(MENAFN- The Journal Of Turkish Weekly) As Syrian opposition forces fight against Daesh, Syrian Kurds cooperate with US to create 'northern Syria' region
The northern regions of Syria, which are mainly populated by Kurds, are being unified by the Syrian Democratic Union Party (PYD) in cooperation with the U.S. air force.
Over the past two weeks, the PYD's military wing, known as the People's Protection Units (YPG) has been carrying out operations with the help of U.S.-led coalition airstrikes in the northeastern regions of Tal Abyad and al-Hasakah to push back Daesh.
The PYD currently controls Afrin town and Kobani city in northern Syria and al-Hasakah district in the far northeastern corner of the country.
Those three regions, located next to the Turkey-Syria border, are disconnected from each other both ethnically and geographically, with Arab and Turkmen communities living in between the areas.
As opposition forces in Syria continue their fight against the Bashar Al-Assad regime, the YPG's movement in Tal Abyad, backed by coalition airstrikes, is drawing attention.
The PYD raised their flag over Tal Abyad when they took control of the city, after lowering Daesh's flag € a scene that was visible from Turkey's Akcakale customs area.
Speaking about the PYD's deepening relations with the U.S., Mehmet Sahin, associate professor and vice chairman of the Ankara-based Institute of Strategic Thinking, told Anadolu Agency that "it can be clearly seen that the PYD is trying to legitimize itself by using Daesh," who he described as "useful terrorists" for the PYD.
- PYD ethnically cleansing Arabs, Turkmens
More than a dozen Syrian opposition groups released a statement Monday accusing the PYD of ethnically cleansing Turkmens and Sunni Arabs.
"YPG forces have implemented a new sectarian and ethnic cleansing campaign against Sunni Arabs and Turkmens under the cover of coalition airstrikes, which have contributed to the bombardment, terrorizing civilians and forcing them to flee their villages," the statement read.
Sahin said the PYD has already planned the forced migration of the non-Kurdish population.
"I had a meeting with canton (district) leaders in north Syria. I asked him about the future of the Afrin, Kobani and al-Hasakah regions and they said they will unite these areas," said Sahin. "They said: 'We will ask non-Kurdish people to accept PYD rule. If they accept, they will stay; if not, we will send them away with trucks.'"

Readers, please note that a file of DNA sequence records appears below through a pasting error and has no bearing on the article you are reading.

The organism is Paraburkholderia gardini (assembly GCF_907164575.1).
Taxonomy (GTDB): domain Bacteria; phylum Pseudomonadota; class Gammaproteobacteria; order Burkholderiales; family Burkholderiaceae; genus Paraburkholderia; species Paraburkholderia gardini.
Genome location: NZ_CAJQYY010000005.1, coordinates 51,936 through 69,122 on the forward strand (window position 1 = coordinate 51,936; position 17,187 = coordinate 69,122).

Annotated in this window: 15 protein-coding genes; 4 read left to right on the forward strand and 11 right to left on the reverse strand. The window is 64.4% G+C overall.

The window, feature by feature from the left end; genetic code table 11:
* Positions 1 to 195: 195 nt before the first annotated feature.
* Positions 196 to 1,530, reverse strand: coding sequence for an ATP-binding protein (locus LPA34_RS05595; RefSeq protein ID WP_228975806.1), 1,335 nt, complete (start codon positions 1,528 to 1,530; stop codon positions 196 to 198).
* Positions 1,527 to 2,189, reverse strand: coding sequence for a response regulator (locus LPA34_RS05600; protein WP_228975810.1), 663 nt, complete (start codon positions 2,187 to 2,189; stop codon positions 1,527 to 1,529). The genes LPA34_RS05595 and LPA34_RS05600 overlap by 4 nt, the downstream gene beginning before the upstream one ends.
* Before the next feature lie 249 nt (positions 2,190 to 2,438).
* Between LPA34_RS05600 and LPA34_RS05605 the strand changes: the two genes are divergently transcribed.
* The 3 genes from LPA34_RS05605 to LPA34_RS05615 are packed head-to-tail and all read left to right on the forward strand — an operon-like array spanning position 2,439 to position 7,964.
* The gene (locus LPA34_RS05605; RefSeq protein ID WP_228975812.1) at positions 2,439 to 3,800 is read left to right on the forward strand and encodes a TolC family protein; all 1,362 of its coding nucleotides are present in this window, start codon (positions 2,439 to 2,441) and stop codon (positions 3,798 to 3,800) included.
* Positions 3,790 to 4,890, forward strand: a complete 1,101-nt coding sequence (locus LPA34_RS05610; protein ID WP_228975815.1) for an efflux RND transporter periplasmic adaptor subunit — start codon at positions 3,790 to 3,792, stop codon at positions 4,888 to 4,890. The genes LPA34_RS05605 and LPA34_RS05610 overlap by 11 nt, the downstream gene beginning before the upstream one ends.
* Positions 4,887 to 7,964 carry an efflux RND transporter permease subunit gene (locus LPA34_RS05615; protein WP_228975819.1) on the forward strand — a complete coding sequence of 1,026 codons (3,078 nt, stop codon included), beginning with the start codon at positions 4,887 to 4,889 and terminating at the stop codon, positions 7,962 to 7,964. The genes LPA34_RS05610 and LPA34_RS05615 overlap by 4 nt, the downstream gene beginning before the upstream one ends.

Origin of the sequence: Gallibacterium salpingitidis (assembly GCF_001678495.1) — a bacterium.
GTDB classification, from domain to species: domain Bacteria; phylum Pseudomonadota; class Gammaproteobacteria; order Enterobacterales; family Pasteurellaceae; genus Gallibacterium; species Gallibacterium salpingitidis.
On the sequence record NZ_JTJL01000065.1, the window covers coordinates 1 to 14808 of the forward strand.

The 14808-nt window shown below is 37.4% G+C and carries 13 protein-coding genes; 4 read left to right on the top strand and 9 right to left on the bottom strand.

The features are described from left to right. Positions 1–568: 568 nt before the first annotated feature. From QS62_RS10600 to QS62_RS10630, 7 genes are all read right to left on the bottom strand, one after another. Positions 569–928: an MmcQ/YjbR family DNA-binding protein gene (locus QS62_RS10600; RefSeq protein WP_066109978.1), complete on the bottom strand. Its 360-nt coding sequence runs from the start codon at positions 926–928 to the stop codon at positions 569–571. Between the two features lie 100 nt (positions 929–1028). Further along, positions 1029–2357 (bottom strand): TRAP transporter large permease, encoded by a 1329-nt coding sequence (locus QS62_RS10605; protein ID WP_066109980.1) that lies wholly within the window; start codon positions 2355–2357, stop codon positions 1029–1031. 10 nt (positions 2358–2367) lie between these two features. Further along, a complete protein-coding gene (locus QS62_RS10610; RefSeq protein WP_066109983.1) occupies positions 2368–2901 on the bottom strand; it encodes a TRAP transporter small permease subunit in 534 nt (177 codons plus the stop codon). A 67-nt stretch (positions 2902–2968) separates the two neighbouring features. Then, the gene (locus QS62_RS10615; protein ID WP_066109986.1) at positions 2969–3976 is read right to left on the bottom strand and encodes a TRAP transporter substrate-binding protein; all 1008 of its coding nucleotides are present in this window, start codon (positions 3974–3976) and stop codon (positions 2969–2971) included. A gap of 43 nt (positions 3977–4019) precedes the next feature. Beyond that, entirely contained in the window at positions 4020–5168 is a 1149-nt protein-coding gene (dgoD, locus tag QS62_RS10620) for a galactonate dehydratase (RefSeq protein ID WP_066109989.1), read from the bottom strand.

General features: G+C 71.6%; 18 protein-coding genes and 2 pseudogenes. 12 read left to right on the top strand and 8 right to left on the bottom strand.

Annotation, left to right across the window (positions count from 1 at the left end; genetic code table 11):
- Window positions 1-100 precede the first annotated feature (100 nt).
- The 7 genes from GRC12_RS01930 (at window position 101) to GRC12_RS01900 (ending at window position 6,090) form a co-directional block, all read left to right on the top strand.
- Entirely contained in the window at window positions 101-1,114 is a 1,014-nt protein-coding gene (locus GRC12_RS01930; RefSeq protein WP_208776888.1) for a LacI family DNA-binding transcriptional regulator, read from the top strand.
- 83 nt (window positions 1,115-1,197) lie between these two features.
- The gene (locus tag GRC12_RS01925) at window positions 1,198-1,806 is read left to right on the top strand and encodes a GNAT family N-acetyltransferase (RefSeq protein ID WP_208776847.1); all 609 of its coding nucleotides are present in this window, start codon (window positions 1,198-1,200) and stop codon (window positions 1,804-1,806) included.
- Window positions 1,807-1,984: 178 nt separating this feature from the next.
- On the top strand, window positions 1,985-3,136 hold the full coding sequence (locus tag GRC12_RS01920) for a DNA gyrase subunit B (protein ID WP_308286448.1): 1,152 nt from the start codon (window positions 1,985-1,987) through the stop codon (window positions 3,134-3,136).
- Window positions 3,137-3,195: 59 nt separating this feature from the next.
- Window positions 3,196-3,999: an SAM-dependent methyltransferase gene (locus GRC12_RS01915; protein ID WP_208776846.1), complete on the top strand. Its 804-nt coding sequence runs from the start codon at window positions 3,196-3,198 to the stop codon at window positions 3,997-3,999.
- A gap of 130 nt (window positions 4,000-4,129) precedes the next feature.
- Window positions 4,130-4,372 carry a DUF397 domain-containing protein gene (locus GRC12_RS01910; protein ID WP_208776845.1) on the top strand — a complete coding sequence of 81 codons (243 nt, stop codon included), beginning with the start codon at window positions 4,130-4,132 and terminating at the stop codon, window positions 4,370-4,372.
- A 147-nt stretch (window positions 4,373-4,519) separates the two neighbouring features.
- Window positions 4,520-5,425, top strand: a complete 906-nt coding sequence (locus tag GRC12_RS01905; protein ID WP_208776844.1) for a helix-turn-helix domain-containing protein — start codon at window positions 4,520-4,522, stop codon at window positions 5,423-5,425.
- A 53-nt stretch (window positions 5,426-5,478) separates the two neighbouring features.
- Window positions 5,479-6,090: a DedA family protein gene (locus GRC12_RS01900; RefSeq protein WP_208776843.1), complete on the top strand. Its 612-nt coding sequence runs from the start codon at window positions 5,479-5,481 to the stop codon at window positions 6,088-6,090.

Sahin said the forced migration has already started with more than 5,000 Syrian refugees fleeing airstrikes in the city of Tal Abyad and crossing into Turkey through the southern Akcakale border gate.
"The U.S. has supported this," Sahin said.
The U.S., which supports PYD under the pretext of fighting against Daesh, has avoided helping other Syrian opposition forces.
In June, the U.S. performed its only airstrike against Daesh in northern Aleppo, after other opposition forces expressed their discomfort over America's negligence toward them.
- A second nothern Iraq region?
After uniting Kobani and al-Hasakah in northern Syria, PYD will strategically look to unite Afrin and thus connect the region geographically.
Afrin is located in Idlib province in northern Syria.
One of the ways the YPG could join Afrin and Kobani would be to wage war against Syrian opposition forces, but not Daesh, by moving eastward from Afrin.
The other option is for PYD forces to move westward and clash with Daesh to reach Afrin.
U.S. airstrikes will once again be crucial in order to put these plans into action.
Serhat Erkmen, an associate professor of international relations at Ahi Evran University, said the PYD will have to fight against Jabhat al-Nusra in other areas, after clearing the region from Daesh with U.S. airstrike support.
If the PYD can unite the Afrin, Kobani and al-Hasakah regions, then Turkey's southern border with Syria will fall into the group's control.
Turkey's President Recep Tayyip Erdogan highlighted the situation in a live televised interview back in January 2015.
When asked about a second "northern Iraq" occurring in Syria, Erdogan answered: "Exactly. They want to make a set-up like this."
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